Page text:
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Phil Mellows is a freelance journalist living in Brighton


By Caroline Hume


Redroaster Café, Brighton

Ever wondered about the home life of spy? When they’ve clocked off, arrived home, hung up their mac, kissed their spouse and asked what’s for tea? Do they do the washing up? Do they enjoy a board game with the family?

Kim Philby, apparently, washed the dishes and was good at Monopoly.

“You’d never know he was a communist from the way he plays Monopoly,”* says Eleanor, his third wife.

But perhaps a spy never really clocks off. Certainly Philby, if Caroline Hume’s Secret is anything to go by, carried the profession of deceit and double-dealing into his personal life.

He must have been quite a charmer. Secret draws on what little we know of five women in Philby’s life (there were more) and we see him through them, through their love, their suspicions, their understanding of what it means to be a spy. They comprise the wreckage of his life and they also stands monuments of survival in the face of what he does to them.

It’s complicated. The story begins a few days after Philby’s co-conspirators, Guy Burgess and Donald Maclean, have defected, and the hunt for a Third Man is underway. Philby is suspected but manages to stick around for 12 years before he, too, defects.

The lies come in layers, from the international to the domestic. How much do his wives and lovers know? To what extent are they victims of the deceit? Does he cheat them like he cheats his country? Are they unwitting accomplices in the spying game?

Hume has researched her subject over several years. She has steeped herself in the period and the people, the way they talk, the way they walk, the way they sip their tea, nibble macaroons and drink champagne.

The characters of the five women are sharply defined and distinct. Bunny (Miranda Henderson), a fascist sympathiser, knowingly provides right cover for Philby, can look after herself and does.  Aileen (Lucinda Curtis), the mother of Philby’s children reveals her own secrets of self-harm and defends him till the bitterly disappointing end – “He may not have loved me but he stood by me, and that’s nearly as good”.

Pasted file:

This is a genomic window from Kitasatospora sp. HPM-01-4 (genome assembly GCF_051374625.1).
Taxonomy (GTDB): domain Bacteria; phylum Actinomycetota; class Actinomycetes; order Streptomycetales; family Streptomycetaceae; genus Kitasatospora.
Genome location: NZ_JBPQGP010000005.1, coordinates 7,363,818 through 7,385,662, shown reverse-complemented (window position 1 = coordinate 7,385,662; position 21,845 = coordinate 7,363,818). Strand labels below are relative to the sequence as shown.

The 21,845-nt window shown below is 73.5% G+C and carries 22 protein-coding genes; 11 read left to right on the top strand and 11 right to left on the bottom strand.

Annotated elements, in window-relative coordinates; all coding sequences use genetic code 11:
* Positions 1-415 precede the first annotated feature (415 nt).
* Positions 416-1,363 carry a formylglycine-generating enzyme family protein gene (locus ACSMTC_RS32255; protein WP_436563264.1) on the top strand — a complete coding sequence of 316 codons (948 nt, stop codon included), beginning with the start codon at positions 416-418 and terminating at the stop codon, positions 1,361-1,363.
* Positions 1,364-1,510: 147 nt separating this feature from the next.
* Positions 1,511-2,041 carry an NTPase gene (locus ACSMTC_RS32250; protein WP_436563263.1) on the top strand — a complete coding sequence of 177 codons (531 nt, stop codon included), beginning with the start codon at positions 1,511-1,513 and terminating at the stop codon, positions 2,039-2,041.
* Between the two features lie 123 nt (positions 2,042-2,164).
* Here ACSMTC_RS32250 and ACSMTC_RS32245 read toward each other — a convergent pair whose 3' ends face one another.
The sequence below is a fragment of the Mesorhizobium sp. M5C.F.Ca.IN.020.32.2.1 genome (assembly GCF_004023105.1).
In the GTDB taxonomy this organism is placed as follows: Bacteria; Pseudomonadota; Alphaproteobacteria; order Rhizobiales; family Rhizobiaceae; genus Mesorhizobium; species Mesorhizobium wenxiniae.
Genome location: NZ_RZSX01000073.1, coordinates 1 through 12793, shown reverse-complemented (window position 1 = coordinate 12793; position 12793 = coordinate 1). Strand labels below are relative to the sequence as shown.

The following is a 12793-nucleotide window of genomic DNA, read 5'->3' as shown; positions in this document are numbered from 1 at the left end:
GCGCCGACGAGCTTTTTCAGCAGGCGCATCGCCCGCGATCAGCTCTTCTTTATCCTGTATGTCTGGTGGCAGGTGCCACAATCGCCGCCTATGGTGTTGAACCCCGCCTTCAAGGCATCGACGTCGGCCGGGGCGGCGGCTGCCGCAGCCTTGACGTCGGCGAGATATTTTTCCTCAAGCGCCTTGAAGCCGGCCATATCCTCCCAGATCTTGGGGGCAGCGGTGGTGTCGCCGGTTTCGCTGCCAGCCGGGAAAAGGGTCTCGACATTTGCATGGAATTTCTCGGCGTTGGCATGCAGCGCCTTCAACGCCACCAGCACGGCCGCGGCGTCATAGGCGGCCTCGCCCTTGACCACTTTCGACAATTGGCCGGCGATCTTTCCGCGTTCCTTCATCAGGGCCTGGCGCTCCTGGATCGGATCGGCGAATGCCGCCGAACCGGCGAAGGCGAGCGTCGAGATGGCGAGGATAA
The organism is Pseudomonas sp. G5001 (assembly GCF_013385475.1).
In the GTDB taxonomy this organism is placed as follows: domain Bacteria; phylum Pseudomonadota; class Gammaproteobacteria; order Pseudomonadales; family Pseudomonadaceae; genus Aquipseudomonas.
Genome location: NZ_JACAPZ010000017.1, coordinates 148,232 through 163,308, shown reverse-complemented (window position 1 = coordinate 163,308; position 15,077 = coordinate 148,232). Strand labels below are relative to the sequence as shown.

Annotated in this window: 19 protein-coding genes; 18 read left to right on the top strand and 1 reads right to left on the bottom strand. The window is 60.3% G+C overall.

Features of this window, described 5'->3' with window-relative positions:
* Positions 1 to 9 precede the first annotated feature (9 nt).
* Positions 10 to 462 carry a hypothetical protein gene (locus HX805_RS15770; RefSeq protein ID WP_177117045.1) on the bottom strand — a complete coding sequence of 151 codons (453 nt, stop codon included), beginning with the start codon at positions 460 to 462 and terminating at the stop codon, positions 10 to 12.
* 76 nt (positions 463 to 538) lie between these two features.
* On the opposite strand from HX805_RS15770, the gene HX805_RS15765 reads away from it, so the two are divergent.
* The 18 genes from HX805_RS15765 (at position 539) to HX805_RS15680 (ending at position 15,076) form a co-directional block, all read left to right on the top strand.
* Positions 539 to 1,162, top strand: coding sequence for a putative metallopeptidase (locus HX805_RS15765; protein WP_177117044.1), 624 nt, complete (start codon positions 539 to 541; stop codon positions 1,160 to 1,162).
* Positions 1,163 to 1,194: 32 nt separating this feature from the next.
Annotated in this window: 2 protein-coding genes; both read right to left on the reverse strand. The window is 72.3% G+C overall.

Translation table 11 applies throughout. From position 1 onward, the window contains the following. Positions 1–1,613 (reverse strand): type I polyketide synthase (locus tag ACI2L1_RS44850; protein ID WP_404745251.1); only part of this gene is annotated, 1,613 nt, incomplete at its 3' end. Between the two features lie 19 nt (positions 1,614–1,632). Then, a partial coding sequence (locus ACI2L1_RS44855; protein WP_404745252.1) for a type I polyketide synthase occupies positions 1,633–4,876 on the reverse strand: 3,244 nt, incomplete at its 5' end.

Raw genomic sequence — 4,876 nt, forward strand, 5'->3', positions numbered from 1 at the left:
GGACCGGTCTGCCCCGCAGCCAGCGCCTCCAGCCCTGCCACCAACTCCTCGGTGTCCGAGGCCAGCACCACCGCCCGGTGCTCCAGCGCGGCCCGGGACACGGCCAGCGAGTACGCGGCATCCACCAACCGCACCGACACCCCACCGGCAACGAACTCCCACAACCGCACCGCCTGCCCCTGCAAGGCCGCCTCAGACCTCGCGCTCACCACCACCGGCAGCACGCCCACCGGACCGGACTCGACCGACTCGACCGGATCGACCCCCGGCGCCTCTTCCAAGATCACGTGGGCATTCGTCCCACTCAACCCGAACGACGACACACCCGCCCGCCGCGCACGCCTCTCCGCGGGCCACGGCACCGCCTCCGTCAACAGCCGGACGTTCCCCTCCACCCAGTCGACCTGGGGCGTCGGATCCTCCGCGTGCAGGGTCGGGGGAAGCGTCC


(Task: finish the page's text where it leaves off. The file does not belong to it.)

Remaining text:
There’s Melinda (Sian Webber), wife of Burgess, lover of Philby, tough, imposing, sexually driven. Litzi (Holly Strickland), Philby’s Austrian first wife and possibly his only true love – he names a pet fox after her – who knows the truth and doesn’t mind hurting with it..

And Eleanor (Nicola Barber), the most tortured of all. We seem closer to Eleanor than any of them, thanks to a remarkable, emotional performance by Curtis and thanks to her getting some of the best lines.

“It was like catching a clown smoking backstage,” she says, describing the sight of a dead body. “As indifferent as that.”

Hume writes as beautifully as that. The dialogue is easy, elegant, yet shot through with clinging images. We are left with brilliant clarity and dark, depthless mystery in one.

Harrison (Alister O’Loughlin), the man from the Foreign Office and sole male character, has the last, inconclusive word. “The fact is…” he says, tailing off into ellipsis.

It is a story to be continued. But without, you feel, any final resolution.

*Apologies for any errors in quotation. I have access to neither the script nor a good enough memory.

October 11, 2010

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